Winners and losers when Eurostar moves to St Pancras

16 Nov 2006 by business traveller

Eurostar has announced it will move its cross-Channel rail services from London Waterloo to St Pancras on November 14 next year. The move will take place overnight with a full timetable continuing at Waterloo until November 13.

But not everyone will be happy. Those losing out are the many travellers living West or Southwest of the capital. Right now they have frequent and fast trains direct to Waterloo adjacent to Eurostar's international terminal. But when the terminus is switched they will find reaching St Pancras a chore particularly as there's no direct tube line linking the two stations.

The original plan was for Eurostar to operate services from both London termini. But financial considerations mean it's had to make do with a single London terminus.

The good news is that Eurostar will have six platforms at St Pancras (one more than at Waterloo) and immediate access to the high-speed Channel Tunnel line will enable it to cut journey times by an average of between 23 and 25 minutes. Journey times between London and Paris will fall to 2 hours 15 minutes with Brussels now accessible in 1 hour 51 minutes and Lille in 1 hour 20 minutes.

Services are expected to be even more reliable than today (Eurostar's current punctuality is over 90 per cent) because of the simpler track (present trains departing Waterloo take a convoluted route through South London using old-fashioned 'third rail' electric power). And Eurostar pledges that its lead-in fares will remain at £59 return.

Says Richard Brown, Eurostar's chief executive, "The move will be the most significant event in Eurostar's history since we started running passenger services 12 years ago. It will mark the start of a new era in travel between the UK and mainland Europe making high-speed rail even faster, a more reliable and less environmentally damaging alternative to flying."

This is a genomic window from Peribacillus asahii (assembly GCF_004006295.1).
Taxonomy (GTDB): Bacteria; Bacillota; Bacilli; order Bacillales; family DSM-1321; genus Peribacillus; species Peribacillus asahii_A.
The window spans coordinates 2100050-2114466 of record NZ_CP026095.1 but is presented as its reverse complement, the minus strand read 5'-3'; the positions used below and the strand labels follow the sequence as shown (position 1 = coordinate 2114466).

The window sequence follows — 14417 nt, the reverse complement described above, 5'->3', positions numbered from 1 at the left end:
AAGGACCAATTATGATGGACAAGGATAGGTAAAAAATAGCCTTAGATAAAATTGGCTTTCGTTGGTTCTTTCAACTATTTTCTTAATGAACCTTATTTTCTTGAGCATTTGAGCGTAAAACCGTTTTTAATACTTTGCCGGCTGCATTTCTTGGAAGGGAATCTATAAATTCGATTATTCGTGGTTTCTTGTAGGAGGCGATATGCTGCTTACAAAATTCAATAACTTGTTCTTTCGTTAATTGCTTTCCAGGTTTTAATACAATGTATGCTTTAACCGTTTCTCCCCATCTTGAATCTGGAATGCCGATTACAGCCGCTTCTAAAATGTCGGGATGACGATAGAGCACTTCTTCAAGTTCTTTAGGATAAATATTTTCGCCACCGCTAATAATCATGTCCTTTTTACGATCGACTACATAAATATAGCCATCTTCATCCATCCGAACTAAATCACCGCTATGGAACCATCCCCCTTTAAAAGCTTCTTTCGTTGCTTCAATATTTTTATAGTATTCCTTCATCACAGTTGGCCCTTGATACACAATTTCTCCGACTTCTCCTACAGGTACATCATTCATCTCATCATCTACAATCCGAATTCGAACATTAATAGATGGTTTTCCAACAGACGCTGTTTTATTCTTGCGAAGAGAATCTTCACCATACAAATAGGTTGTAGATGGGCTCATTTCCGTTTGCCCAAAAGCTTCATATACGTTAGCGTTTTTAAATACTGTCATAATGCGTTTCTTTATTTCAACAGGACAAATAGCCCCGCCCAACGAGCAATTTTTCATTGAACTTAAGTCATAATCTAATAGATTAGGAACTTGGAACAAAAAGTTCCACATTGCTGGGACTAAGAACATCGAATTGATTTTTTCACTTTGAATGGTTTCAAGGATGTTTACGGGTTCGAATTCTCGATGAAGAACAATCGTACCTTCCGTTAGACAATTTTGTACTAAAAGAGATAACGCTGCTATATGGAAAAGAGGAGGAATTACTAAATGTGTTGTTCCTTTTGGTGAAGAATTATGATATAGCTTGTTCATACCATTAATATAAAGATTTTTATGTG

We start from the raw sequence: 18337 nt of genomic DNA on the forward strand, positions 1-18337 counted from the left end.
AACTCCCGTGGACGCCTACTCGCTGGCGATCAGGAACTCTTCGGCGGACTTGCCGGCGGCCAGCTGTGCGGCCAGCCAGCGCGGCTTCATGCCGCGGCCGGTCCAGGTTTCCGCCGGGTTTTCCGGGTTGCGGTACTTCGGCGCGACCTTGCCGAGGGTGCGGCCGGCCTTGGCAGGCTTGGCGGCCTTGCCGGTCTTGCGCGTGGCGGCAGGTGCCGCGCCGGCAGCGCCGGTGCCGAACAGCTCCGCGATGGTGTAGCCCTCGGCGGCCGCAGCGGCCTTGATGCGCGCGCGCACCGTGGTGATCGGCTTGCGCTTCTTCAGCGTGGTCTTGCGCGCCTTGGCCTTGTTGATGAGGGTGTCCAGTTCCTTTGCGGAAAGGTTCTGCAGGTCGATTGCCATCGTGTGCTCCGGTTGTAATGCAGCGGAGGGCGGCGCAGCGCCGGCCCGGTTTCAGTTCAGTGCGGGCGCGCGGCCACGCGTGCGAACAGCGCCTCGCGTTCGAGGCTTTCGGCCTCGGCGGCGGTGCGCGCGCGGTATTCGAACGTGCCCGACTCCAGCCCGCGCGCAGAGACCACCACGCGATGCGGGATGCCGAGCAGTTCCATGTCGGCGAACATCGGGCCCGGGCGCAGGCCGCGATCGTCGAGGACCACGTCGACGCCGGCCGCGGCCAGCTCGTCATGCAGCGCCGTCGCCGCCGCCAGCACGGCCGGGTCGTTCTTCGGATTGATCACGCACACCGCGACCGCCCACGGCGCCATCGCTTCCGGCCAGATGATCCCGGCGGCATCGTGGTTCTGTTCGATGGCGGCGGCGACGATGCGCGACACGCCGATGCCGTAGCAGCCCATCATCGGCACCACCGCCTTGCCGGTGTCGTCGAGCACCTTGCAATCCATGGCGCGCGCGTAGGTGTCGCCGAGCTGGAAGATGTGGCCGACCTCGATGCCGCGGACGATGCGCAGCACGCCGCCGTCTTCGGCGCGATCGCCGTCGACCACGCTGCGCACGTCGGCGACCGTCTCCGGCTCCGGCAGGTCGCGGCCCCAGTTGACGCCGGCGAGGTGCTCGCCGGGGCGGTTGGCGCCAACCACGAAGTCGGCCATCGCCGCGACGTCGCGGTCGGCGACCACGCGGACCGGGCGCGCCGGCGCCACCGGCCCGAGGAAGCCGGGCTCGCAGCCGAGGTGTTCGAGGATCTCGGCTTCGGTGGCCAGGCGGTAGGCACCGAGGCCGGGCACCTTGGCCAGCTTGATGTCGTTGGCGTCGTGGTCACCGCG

Eurostar admits that the move to St Pancras will prove inconvenient for some. But on the other hand it knows that moving to St Pancras gives it access to a more voluminous market.

So passengers on the winning end are the many millions of passengers living alongside the main lines which radiate from St Pancras itself, adjacent Kings Cross or nearby Euston.

It means that Bedford to Paris (a journey more easily accomplished by taking Easyjet from Luton) becomes a natural journey with Eurostar via St Pancras. Likewise passengers from the Midlands or East Anglia may find it easier and cheaper to use Eurostar rather than fly from a regional airport.
But travellers in places like Guildford, Reading, Basingstoke, Winchester and areas along the South Coast might revert to flying. For them, Heathrow, Southampton and Bournemouth will become more convenient departure points.

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Report by Alex McWhirter

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